Pakistan aspires mutually beneficial relationship with US

“The US-Pakistan ties should not be seen through the prism of any other country and should not be seen through the prism of any other transaction,” said Ambassador Khan

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Pakistan’s top envoy in Washington seeks a mutually beneficial relationship with the United States, which is not viewed through the transactional foreign policy lens.

 

Speaking about the future of US-Pakistan ties at an event hosted by the Atlantic Council, a Washington-based think tank, Ambassador Asad Majeed Khan said both countries need a stand-alone relationship.

 

“The US-Pakistan ties should not be seen through the prism of any other country and should not be seen through the prism of any other transaction,” said Ambassador Khan.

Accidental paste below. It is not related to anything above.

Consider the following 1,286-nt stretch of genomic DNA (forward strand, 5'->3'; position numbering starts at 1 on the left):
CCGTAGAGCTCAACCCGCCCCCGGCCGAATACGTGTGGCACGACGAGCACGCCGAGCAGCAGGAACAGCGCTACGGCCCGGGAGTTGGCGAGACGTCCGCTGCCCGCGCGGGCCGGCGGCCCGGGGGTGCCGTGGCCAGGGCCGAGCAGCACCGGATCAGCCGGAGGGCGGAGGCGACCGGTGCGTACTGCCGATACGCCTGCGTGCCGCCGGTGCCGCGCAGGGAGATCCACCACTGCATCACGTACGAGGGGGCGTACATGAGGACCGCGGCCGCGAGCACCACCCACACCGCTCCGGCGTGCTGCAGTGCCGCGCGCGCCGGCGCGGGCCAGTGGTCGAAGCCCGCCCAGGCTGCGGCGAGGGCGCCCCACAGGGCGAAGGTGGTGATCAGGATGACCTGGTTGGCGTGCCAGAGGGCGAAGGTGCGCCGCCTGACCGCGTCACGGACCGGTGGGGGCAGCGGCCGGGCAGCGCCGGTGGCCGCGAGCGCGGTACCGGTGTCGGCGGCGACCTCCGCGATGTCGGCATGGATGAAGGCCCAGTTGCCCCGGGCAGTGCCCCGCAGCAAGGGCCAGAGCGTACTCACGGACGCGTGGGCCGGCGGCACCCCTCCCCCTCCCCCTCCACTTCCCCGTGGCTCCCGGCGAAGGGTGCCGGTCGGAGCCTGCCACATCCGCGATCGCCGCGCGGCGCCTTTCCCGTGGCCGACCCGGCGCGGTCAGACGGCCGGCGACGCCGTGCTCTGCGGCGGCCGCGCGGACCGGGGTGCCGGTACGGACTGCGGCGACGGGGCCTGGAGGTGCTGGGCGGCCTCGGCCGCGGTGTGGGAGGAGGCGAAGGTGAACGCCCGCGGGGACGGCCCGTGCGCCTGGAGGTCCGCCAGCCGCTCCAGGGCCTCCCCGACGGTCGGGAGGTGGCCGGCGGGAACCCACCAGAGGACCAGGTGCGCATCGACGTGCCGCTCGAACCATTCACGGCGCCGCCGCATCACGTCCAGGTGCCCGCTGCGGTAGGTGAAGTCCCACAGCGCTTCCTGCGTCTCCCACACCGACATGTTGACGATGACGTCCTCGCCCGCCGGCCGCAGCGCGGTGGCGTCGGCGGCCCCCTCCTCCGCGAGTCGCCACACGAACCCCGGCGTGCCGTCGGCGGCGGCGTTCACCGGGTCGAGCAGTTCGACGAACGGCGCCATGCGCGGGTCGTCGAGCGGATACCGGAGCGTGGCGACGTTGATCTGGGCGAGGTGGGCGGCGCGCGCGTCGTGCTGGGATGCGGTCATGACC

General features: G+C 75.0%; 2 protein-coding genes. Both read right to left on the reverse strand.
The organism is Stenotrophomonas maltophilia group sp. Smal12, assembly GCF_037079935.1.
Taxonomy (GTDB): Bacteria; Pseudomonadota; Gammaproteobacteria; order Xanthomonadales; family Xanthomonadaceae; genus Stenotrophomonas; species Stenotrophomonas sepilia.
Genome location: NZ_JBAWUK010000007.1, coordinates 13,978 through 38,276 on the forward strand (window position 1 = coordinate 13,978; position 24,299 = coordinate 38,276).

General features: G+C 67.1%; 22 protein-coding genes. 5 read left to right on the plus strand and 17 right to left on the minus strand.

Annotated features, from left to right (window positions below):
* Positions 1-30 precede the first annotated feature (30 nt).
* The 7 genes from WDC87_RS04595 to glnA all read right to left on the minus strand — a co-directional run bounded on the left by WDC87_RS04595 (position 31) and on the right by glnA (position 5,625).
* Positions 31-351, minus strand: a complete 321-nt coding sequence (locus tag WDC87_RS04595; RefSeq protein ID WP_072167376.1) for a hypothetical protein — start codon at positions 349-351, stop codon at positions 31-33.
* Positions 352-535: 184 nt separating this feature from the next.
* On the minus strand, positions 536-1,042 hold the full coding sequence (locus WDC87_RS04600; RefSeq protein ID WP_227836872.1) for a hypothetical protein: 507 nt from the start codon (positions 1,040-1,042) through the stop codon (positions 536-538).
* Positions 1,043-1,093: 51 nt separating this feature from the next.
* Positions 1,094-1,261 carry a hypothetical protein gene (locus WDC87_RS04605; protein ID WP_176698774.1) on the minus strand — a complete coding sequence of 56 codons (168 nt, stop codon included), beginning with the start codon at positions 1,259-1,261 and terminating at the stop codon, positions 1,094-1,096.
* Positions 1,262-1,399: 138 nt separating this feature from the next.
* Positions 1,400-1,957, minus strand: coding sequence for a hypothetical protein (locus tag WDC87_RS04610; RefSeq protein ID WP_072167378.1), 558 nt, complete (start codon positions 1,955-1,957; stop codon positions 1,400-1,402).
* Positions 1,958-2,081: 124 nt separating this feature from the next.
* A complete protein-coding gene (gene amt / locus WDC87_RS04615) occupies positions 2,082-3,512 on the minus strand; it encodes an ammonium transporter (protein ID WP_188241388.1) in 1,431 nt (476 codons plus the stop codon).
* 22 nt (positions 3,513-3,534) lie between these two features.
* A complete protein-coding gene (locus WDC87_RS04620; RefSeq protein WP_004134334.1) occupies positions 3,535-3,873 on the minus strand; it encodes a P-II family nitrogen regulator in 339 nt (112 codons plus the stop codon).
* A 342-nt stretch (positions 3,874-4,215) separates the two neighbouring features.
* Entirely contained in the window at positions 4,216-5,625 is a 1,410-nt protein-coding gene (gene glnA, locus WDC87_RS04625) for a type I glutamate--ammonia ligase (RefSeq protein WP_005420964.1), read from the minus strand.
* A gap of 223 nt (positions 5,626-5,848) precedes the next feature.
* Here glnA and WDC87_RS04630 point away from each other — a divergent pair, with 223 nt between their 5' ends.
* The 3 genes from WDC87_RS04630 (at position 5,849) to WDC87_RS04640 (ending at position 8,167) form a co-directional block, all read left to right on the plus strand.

“Now is the time to have a relationship for each other – a relationship that is not against anyone, but for the people of our two countries,” the diplomat explained.

 

Quoting Richard Armitage, a former US diplomat, Ambassador Khan said, Washington and Islamabad have always had a relationship that is directed against something.

 

“At one point in time, we were allies against communism, at another point in time, we were allies against the Soviet invasion of Afghanistan, and then, at another point in time, we were fighting terrorism,” Ambassador Khan reminded the audience. The US-Pakistan ties, the diplomat said, have always been seen in transactional terms.

 

The US and Pakistan have a long and complex relationship which is defined by the nature of Washington’s business in the region. In the decades after the Soviet invasion, Afghanistan became a defining feature in the ties between the two countries.

 

Shortly after the Soviet army left Afghanistan, Islamabad felt abandoned. Once again, after the September 11, 2001 attacks, Pakistan’s services were obtained during the US invasion of Afghanistan.

 

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